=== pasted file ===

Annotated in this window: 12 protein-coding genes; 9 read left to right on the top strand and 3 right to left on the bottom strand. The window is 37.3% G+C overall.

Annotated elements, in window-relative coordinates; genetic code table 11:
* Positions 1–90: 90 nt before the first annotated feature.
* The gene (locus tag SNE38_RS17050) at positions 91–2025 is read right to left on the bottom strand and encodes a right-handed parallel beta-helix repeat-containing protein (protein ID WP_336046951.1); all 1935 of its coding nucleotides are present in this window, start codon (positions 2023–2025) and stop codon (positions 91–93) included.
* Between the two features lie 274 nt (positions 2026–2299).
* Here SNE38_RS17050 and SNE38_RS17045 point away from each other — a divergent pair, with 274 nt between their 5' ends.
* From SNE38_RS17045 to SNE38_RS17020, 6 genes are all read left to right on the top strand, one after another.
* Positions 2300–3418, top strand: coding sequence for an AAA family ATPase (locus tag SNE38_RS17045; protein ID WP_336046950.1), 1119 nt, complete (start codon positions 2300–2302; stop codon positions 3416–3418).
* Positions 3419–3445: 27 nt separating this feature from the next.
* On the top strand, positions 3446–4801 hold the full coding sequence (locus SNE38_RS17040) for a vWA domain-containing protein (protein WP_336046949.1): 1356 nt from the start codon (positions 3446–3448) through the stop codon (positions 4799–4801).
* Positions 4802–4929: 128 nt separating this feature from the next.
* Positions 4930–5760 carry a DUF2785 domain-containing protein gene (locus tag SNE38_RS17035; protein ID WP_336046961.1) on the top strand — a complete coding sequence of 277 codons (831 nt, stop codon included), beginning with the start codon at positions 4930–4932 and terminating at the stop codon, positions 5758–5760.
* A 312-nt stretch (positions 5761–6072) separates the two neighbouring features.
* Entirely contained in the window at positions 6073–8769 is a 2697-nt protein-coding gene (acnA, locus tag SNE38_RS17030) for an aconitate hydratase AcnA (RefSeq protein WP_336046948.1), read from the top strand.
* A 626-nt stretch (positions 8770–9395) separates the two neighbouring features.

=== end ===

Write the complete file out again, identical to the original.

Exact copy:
Annotated in this window: 12 protein-coding genes; 9 read left to right on the top strand and 3 right to left on the bottom strand. The window is 37.3% G+C overall.

Annotated elements, in window-relative coordinates; genetic code table 11:
* Positions 1–90: 90 nt before the first annotated feature.
* The gene (locus tag SNE38_RS17050) at positions 91–2025 is read right to left on the bottom strand and encodes a right-handed parallel beta-helix repeat-containing protein (protein ID WP_336046951.1); all 1935 of its coding nucleotides are present in this window, start codon (positions 2023–2025) and stop codon (positions 91–93) included.
* Between the two features lie 274 nt (positions 2026–2299).
* Here SNE38_RS17050 and SNE38_RS17045 point away from each other — a divergent pair, with 274 nt between their 5' ends.
* From SNE38_RS17045 to SNE38_RS17020, 6 genes are all read left to right on the top strand, one after another.
* Positions 2300–3418, top strand: coding sequence for an AAA family ATPase (locus tag SNE38_RS17045; protein ID WP_336046950.1), 1119 nt, complete (start codon positions 2300–2302; stop codon positions 3416–3418).
* Positions 3419–3445: 27 nt separating this feature from the next.
* On the top strand, positions 3446–4801 hold the full coding sequence (locus SNE38_RS17040) for a vWA domain-containing protein (protein WP_336046949.1): 1356 nt from the start codon (positions 3446–3448) through the stop codon (positions 4799–4801).
* Positions 4802–4929: 128 nt separating this feature from the next.
* Positions 4930–5760 carry a DUF2785 domain-containing protein gene (locus tag SNE38_RS17035; protein ID WP_336046961.1) on the top strand — a complete coding sequence of 277 codons (831 nt, stop codon included), beginning with the start codon at positions 4930–4932 and terminating at the stop codon, positions 5758–5760.
* A 312-nt stretch (positions 5761–6072) separates the two neighbouring features.
* Entirely contained in the window at positions 6073–8769 is a 2697-nt protein-coding gene (acnA, locus tag SNE38_RS17030) for an aconitate hydratase AcnA (RefSeq protein WP_336046948.1), read from the top strand.
* A 626-nt stretch (positions 8770–9395) separates the two neighbouring features.